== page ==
Daniel M. Ingram:


Experiences that might be called "non-dual" vary between people, as some will call very unitive experiences "non-dual", some very peaceful experiences "non-dual", some formless experiences "non-dual", and the like. Thus, for those who are not very careful with their phenomenology, which most practitioners aren't, lots of things can get lumped into that category, many of which are find and good and useful experiences, but to call them "non-dual" might be stretching things a bit.

As to whether or not the Buddha said "non-dual", I do not find the phrase mentioned in any translation of the Pali Canon texts I have read, which is a lot of them. That might lead people to conclude that it was nothing he was talking about, which is a point worthy of careful discussion, as I think it depends on what you think the phrase means and whether that meaning is what the Buddha was pointing to regardless of whether or not he called it the same thing.

Non-dual, at its best, and IMNHO, points to to the following aspect of things:

Duality clearly is illusory, but seeing this directly in real-time is very difficult for most. Brief glimpses arise at the Conformity Knowledge level insight just before Fruitions, less than one-second experiences of the thing, which is obviously very captivating but not satisfying. Third Path as I see it gives people a sense of the thing when walking around, but it is incomplete. Finally, at whatever you wish to call it, which I generally use the term Fourth Path for (though plenty of others don't), we have the walking around experience where dualistic perception has fully untangled itself and finally, at some point, locks in and that is it.

Unitive experiences are also very problematic, as they basically always involve a sense of this side that is now unified with that side, or has a dissolution of boundaries. Such experiences are routinely described in all jhanas, during the A&P, during Equanimity, and in states such as the formed version of Boundless Space and Boundless Consciousness, things I tag as the Boundless Space and Boundless Consciousness sub-jhanas of Equanimity, aka 11.4.5 and 11.4.6 in my own personal shorthand. These generally are transient experiences. This transience is key and brings me to the next point.

Unitive experiences are too transient, too ephemeral, to causal to hold up. They are great, interesting, sometimes produce lots of insight, but are not the final answer, as they don't hold up, are not substantial, and thus are not a refuge or resting place or final answer. They are not fundamental enough, being created things, not something that has stopped.

Dualistic experiences are too illusory, too out of alignment with the way things are, and so they too do not provide some final answer.

Thus, with One and Two ruled out, we have Non-Duality.

In this way of experiencing things, we have something that aligns with things that the Buddha taught. We have from the Udana, "In the seeing, just the seen, in the hearing, just the heard, in the thinking, just the thought," etc. In short, there are just the sensations, the transient sensations, and nothing more, no self to be unified with them, no separate thing perceiving them, just transient causality as it is, where it is, just being itself.

There are those who argue that, as the Buddha didn't explicitly use the term Non-Duality to describe this, that he was pointing to something else. However, as the term didn't exist then, it being a much more modern product of philosophical development, you can't say that he either rejected it or accepted it. Thus, we are left trying to figure out of it applies to what he said. I believe I can argue that it does.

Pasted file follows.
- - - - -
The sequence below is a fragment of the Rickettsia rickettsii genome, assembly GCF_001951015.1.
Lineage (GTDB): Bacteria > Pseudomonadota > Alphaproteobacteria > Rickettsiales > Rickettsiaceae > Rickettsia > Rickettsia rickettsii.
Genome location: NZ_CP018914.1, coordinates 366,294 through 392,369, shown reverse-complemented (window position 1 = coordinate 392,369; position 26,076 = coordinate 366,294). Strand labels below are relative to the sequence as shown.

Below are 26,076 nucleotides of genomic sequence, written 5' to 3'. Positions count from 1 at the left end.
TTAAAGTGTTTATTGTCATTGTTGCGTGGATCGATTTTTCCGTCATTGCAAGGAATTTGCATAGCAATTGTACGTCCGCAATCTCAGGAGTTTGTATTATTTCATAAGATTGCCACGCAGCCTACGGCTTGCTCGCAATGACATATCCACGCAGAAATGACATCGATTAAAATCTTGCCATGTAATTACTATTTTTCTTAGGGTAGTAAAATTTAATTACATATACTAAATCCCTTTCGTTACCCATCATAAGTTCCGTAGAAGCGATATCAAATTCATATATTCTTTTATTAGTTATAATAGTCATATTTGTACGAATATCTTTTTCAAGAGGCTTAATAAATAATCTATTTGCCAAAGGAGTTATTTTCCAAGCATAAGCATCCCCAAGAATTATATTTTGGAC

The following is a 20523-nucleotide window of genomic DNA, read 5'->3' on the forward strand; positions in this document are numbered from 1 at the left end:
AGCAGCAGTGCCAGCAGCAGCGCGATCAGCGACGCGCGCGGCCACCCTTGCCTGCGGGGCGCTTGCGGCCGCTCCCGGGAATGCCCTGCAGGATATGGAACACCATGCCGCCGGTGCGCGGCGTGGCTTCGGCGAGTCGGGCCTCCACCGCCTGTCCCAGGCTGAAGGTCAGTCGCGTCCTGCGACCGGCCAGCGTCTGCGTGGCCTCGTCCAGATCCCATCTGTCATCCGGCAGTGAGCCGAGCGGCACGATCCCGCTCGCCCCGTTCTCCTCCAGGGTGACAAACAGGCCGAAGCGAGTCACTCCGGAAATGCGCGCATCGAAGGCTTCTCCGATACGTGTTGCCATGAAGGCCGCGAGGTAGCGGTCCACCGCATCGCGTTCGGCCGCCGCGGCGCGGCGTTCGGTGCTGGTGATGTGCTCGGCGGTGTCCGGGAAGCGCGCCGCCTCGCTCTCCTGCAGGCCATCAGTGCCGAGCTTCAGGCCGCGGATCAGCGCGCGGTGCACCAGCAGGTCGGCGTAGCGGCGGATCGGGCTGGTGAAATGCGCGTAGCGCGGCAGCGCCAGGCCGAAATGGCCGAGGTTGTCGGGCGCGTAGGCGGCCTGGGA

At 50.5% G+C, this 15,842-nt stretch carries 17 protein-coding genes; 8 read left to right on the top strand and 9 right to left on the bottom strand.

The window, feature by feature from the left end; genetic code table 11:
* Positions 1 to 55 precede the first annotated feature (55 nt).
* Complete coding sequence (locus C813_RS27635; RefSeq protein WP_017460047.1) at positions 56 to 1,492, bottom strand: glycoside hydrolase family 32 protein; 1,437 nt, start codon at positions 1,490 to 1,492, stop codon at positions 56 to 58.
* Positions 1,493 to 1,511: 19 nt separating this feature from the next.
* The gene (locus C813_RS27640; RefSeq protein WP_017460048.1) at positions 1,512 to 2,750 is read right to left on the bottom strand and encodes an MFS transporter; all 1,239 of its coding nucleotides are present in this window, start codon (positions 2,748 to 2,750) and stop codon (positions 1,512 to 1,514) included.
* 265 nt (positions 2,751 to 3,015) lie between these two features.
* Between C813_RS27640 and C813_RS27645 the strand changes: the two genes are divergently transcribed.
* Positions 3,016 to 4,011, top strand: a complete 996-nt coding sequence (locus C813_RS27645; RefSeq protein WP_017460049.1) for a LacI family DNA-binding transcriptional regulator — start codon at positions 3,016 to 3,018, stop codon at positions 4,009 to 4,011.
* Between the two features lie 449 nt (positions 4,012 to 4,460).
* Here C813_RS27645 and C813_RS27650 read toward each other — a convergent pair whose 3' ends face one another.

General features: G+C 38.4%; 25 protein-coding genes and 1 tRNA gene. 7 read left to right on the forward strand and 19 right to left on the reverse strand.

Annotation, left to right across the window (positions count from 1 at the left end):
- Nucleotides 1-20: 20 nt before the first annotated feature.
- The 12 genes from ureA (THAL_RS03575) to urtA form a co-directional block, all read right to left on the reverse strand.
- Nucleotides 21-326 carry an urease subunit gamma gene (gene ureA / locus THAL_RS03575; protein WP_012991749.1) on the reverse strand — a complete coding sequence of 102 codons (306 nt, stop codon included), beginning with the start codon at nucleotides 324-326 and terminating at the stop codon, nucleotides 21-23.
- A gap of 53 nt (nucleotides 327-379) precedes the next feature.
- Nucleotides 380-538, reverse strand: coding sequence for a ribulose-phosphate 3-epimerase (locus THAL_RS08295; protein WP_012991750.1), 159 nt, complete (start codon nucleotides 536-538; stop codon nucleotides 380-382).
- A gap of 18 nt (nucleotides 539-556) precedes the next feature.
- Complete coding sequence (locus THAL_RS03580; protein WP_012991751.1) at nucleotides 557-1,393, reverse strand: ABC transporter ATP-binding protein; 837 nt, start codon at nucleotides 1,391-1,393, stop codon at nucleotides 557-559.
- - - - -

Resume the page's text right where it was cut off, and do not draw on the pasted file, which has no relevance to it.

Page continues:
When you have phenomena that are just phenomena, sensations that are just sensations, and there is not Duality, a this and a that, a self to control or observe or whatever, and just things doing things on their own, that rejects the Two part, obviously. So far, so good.

And, given that the Unification of Mind that the jhanas produce was clearly found by the Buddha to not be a final answer, as he learned all 8 jhanas and found them very useful and helpful but not a sufficient final endpoint, we can clearly and easily show that the Buddha rejected solution number One, that of Unity.

Thus, how is it that people say that Non-Duality, that quality that rejects both as being some endpoint, doesn't apply?

What definition of Non-Duality are you using that causes you to compare it to the experience of the thing as well as the theory of the thing and reject it?

As to people who have seen through Dualistic answers and Unitive answers and perceive reality that way all the time, yes, it can be done and there are people who have done it and walk around that way today.


4 Responses
  1. Anonymous Says:

    Do you foresee yr future spiritual path? Does yr karmic tendencies more likely bring you to decide that one day to retreat into mountains to strive fully;or will you just settle for a normal married life, together with all the responsibilities that comes with it?

  2. Soh Says:

    My role model is Layman Pang and Vimalakirti.

  3. Soh Says:

    In terms of attainments or insights, I have already reached the fourth path of MCTB, the seventh stages of Thusness, the tenth stage of the ten oxherding pictures of Zen, etc. There is no more sense of meditator or object of meditation for me, nor a separation between equipoise and daily life, only effortless actualization of the natural state. Yet the path of actualization is endless and never separate from each encounter and activity in daily life. Without entry or exit, the path of practice becomes dynamic and conditions-based.

  4. Anonymous Says:

    I still think to really progress much2 farther,"mountain life" is a necessity ...u may be much farther than most ppl,but still not reach the ultimate end of the path...